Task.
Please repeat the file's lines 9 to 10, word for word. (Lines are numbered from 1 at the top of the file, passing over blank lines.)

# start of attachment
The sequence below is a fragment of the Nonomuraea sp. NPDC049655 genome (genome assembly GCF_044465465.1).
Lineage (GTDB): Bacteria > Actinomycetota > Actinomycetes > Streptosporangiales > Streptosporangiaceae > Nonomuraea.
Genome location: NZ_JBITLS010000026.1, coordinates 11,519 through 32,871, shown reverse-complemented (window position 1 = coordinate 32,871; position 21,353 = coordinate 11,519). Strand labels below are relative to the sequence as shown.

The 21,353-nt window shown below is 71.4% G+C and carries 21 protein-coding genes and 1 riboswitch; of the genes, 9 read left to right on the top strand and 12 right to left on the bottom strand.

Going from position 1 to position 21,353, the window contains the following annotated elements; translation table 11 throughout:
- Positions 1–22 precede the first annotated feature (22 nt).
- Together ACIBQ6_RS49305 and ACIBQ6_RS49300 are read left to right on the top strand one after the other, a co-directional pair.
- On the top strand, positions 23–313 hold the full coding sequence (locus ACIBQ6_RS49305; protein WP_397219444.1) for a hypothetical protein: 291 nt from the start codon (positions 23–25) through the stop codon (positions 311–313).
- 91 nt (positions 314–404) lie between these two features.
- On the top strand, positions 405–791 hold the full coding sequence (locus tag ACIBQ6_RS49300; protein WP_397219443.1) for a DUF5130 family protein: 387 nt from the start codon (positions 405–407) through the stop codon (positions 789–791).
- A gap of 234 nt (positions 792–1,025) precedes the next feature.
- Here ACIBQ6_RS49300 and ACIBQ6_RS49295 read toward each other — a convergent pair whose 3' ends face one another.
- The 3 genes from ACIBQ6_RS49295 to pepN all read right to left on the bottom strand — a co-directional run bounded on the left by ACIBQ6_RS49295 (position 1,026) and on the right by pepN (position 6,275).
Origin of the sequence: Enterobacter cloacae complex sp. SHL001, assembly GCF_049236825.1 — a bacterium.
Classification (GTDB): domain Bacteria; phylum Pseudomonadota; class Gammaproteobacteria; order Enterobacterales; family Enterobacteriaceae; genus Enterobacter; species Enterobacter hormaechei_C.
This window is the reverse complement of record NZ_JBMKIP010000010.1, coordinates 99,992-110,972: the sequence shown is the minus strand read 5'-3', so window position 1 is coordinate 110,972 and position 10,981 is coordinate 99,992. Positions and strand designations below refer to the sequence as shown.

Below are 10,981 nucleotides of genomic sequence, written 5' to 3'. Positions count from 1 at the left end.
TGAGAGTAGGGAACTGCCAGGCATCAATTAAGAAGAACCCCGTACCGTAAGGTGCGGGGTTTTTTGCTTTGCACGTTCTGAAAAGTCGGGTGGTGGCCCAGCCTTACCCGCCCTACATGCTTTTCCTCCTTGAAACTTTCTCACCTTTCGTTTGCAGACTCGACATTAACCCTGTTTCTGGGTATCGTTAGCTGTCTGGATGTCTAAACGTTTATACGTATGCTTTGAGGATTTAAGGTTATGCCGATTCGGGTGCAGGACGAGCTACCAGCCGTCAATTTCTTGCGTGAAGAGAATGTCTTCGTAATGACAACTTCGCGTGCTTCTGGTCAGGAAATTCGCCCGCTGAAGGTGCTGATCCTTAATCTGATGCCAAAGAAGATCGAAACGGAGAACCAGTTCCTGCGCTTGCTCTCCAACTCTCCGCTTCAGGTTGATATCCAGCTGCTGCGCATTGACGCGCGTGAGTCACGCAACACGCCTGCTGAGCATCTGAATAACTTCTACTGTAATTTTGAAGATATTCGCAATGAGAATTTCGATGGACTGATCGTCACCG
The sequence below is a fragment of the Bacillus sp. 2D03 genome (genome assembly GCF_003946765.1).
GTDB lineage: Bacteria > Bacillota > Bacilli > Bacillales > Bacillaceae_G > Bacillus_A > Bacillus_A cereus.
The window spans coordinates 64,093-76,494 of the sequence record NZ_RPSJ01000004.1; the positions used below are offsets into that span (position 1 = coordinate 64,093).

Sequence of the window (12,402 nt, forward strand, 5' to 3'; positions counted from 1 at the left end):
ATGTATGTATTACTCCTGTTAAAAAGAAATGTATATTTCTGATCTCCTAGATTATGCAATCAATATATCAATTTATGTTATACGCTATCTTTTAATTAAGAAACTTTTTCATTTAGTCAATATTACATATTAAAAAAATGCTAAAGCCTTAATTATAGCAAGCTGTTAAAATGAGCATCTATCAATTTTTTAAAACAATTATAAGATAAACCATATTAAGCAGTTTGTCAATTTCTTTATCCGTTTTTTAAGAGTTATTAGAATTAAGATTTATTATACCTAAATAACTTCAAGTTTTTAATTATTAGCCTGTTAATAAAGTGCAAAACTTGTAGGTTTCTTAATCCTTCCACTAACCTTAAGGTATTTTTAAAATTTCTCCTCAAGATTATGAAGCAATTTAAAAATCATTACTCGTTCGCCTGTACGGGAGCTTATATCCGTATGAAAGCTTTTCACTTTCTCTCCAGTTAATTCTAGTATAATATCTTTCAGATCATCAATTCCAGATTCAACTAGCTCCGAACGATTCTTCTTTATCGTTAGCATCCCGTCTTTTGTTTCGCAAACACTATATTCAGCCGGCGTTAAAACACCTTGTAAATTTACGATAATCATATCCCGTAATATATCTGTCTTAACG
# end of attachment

- 91 nt (positions 314–404) lie between these two features.
- On the top strand, positions 405–791 hold the full coding sequence (locus tag ACIBQ6_RS49300; protein WP_397219443.1) for a DUF5130 family protein: 387 nt from the start codon (positions 405–407) through the stop codon (positions 789–791).